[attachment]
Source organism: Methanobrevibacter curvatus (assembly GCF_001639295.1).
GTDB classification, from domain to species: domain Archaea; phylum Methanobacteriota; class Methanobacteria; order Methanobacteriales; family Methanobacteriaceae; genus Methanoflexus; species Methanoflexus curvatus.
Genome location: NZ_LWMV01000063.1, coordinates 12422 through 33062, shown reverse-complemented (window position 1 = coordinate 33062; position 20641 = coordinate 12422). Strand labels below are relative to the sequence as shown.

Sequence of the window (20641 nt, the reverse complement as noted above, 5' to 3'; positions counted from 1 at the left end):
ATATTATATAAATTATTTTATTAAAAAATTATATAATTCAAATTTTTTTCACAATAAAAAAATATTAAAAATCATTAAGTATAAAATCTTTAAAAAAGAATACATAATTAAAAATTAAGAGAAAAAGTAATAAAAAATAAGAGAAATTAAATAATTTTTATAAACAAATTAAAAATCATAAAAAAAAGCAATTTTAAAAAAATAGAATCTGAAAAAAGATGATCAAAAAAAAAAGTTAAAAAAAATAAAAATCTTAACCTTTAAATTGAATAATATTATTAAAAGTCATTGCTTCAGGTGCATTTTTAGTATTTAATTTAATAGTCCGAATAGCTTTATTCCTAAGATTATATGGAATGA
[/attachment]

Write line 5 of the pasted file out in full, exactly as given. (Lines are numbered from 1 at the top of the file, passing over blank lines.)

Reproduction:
ATATTATATAAATTATTTTATTAAAAAATTATATAATTCAAATTTTTTTCACAATAAAAAAATATTAAAAATCATTAAGTATAAAATCTTTAAAAAAGAATACATAATTAAAAATTAAGAGAAAAAGTAATAAAAAATAAGAGAAATTAAATAATTTTTATAAACAAATTAAAAATCATAAAAAAAAGCAATTTTAAAAAAATAGAATCTGAAAAAAGATGATCAAAAAAAAAAGTTAAAAAAAATAAAAATCTTAACCTTTAAATTGAATAATATTATTAAAAGTCATTGCTTCAGGTGCATTTTTAGTATTTAATTTAATAGTCCGAATAGCTTTATTCCTAAGATTATATGGAATGA